During the last week, I’ve watched the Patriots videotape fiasco unfold with interest. For those who don’t follow professional football, the New England Patriots were caught videotaping the New York Jets defensive signals, a direct violation of NFL rules. In response, the NFL fined Bill Belichick, the Patriots coach, $500,000 and the Patriots team $250,000. Then, NFL Commissioner Goodell ordered the Patriots “to surrender next year’s first-round draft choice if it reaches the playoffs, and second- and third-round picks if it doesn’t.” (link)
Following the fines and loss of draft choice, Belichick issued a statement:
I accept full responsibility for the actions that led to tonight’s ruling. Once again, I apologize to the Kraft family and every person directly or indirectly associated with the New England Patriots for the embarrassment, distraction and penalty my mistake caused. I also apologize to Patriots fans and would like to thank them for their support during the past few days and throughout my career. (link)
I will give him credit for accepting responsibility. However, we aren’t talking about a rookie mistake. He’s been in the NFL since 1976. According to reports, Belichick has less than a stellar reputation for personal behavior in general. For example, Belichick reacted poorly when his assistant took the head job for the Jets and refused to acknowledge Peyton Manning after the Colts beat the Patriots in the AFC championship. In some ways, this situation is less about Belichick’s personal behavior and more about our expectations.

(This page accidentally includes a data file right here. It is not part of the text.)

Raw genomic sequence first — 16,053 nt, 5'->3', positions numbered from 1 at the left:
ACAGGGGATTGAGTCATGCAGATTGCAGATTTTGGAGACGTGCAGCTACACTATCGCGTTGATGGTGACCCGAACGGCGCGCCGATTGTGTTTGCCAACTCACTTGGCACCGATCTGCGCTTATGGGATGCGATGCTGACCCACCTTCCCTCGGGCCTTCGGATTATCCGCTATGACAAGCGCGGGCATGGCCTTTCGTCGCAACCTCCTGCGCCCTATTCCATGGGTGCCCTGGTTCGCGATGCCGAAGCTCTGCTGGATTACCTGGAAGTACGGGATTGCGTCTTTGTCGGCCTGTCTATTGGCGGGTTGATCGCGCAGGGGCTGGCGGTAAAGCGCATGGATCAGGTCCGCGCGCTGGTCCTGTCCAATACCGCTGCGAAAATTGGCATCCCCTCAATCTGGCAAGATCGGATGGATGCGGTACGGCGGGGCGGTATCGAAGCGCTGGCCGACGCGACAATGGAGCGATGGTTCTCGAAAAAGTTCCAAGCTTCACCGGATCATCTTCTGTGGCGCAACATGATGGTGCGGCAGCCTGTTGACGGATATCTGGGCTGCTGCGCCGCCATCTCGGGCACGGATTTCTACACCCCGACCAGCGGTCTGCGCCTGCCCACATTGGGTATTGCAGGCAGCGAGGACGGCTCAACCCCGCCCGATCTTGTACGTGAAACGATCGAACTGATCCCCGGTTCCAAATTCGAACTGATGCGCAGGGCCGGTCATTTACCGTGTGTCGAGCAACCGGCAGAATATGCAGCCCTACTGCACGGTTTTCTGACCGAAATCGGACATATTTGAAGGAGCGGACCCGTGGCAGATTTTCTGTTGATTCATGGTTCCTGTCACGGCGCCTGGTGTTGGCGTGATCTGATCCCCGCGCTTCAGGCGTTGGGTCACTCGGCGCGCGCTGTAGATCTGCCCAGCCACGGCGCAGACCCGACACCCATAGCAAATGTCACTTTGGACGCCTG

This situation got me thinking about how we look towards professional sports figures, and really most any public figure, as role models. How fair is it, is it even realistic, to hold these human beings to a higher level? Does being paid huge amounts of money, combined with public exposure grant them an extra measure of self control not available to the general public? Why are we surprised when a professional athlete like Michael Vick breaks the law? Isn’t he just as human and fallible as everyone else in the world? Public adoration and big checks do not make individuals more perfect, so why do we have that expectation?
There’s often talk that public figures “owe it” to their fans to be role models. But I’m not convinced they owe us anything. After all, aren’t we ultimately in control of their big paychecks and publicity? Isn’t that the social contract between the public and public figures, if they misbehave we withdraw our financial support and attention? When did being a role model get added as a clause to the contract?
This argument isn’t an excuse for bad behavior by celebrities. Instead, I pose that we’re past due for a reality check. During the last week, we’ve seen General Petraeus and Ambassador Crocker report to Congress on the current situation in Iraq, but what’s had equal if not greater attention? Whether Britney Spears still has a career after the VMAs. Would sites like TMZ or Perez Hilton exist without our active participation? We have a bad habit of shaking our finger at misbehaving public figures while scrolling through their latest peccadilloes with the other hand. What kind of role model does that make us?